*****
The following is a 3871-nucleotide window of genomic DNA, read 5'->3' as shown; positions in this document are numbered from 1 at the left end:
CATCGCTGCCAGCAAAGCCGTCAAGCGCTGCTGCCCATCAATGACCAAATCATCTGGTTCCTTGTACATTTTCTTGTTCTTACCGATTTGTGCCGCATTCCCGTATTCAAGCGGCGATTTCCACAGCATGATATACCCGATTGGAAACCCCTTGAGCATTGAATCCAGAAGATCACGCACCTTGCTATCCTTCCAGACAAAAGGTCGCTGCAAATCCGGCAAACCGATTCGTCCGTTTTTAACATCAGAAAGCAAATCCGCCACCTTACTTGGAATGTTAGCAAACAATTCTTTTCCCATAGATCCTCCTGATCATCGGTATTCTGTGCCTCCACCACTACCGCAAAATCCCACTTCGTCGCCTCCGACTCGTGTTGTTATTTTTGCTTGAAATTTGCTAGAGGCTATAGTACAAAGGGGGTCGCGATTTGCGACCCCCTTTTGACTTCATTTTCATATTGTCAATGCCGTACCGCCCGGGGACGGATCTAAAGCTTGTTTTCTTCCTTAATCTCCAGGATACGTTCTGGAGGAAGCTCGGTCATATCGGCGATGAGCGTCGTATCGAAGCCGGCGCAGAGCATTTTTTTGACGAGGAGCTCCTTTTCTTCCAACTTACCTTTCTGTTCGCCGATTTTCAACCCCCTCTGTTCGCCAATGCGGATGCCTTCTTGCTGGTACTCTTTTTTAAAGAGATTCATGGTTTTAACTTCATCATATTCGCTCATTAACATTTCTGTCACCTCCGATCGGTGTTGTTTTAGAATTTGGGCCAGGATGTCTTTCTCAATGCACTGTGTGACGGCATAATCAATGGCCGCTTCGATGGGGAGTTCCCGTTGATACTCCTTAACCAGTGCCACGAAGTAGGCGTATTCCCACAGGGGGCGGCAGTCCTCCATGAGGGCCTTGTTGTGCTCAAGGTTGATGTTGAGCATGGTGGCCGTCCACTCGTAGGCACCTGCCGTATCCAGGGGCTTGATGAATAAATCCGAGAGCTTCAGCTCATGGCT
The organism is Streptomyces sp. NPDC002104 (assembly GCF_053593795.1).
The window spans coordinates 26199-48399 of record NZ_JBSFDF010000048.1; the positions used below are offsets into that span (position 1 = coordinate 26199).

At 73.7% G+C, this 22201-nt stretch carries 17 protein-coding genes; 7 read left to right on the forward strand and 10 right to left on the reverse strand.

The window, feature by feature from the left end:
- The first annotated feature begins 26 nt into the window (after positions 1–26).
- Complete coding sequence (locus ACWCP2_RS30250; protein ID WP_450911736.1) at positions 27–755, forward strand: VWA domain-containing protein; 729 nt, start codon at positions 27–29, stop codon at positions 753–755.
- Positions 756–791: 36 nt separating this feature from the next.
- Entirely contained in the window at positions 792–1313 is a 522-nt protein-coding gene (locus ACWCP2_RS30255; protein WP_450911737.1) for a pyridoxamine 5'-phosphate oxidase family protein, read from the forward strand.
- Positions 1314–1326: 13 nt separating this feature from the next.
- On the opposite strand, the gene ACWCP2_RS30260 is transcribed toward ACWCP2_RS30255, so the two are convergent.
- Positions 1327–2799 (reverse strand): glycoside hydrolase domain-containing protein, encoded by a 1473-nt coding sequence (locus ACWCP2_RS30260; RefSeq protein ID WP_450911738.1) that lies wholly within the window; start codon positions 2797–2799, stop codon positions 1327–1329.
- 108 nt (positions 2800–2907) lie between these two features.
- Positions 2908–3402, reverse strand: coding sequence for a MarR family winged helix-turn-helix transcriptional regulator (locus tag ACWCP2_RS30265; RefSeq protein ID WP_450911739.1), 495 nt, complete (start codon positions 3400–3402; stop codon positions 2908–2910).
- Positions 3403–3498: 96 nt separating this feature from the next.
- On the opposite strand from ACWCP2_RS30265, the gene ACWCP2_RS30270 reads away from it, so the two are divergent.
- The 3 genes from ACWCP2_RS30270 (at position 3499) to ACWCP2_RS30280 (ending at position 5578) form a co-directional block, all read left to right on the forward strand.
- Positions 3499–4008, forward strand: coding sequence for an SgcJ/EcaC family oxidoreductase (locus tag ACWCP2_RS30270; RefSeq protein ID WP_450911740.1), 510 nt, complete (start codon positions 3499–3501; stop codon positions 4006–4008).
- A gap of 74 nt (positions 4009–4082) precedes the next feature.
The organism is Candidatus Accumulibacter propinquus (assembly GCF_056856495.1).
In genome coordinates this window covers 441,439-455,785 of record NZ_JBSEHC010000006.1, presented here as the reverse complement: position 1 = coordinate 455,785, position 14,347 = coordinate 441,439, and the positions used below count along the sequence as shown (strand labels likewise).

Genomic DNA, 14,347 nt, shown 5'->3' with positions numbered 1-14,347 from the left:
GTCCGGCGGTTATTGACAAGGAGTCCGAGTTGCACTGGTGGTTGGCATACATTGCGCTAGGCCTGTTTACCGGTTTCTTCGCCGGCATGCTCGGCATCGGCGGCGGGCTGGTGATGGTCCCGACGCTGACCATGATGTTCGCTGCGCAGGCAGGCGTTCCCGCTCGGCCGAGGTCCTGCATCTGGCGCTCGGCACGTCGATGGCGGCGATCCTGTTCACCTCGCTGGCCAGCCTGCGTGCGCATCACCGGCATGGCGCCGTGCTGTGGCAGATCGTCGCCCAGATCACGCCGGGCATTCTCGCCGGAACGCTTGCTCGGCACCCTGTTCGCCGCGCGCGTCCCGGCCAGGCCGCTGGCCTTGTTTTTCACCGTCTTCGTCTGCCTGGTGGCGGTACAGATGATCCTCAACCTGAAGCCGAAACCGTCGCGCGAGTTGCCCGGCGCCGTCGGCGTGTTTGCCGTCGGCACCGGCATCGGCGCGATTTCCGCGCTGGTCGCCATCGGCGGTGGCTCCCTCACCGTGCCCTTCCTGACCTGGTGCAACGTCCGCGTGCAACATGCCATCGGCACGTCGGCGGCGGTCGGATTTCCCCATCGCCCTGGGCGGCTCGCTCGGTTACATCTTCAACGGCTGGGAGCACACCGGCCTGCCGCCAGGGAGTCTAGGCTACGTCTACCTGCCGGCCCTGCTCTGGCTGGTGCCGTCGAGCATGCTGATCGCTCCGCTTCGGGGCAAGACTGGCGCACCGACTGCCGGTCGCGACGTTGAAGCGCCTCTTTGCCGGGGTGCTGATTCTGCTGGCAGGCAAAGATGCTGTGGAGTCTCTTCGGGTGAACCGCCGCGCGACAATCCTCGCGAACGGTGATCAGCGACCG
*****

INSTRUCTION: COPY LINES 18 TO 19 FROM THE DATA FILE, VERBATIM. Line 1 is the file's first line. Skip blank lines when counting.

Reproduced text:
- The 3 genes from ACWCP2_RS30270 (at position 3499) to ACWCP2_RS30280 (ending at position 5578) form a co-directional block, all read left to right on the forward strand.
- Positions 3499–4008, forward strand: coding sequence for an SgcJ/EcaC family oxidoreductase (locus tag ACWCP2_RS30270; RefSeq protein ID WP_450911740.1), 510 nt, complete (start codon positions 3499–3501; stop codon positions 4006–4008).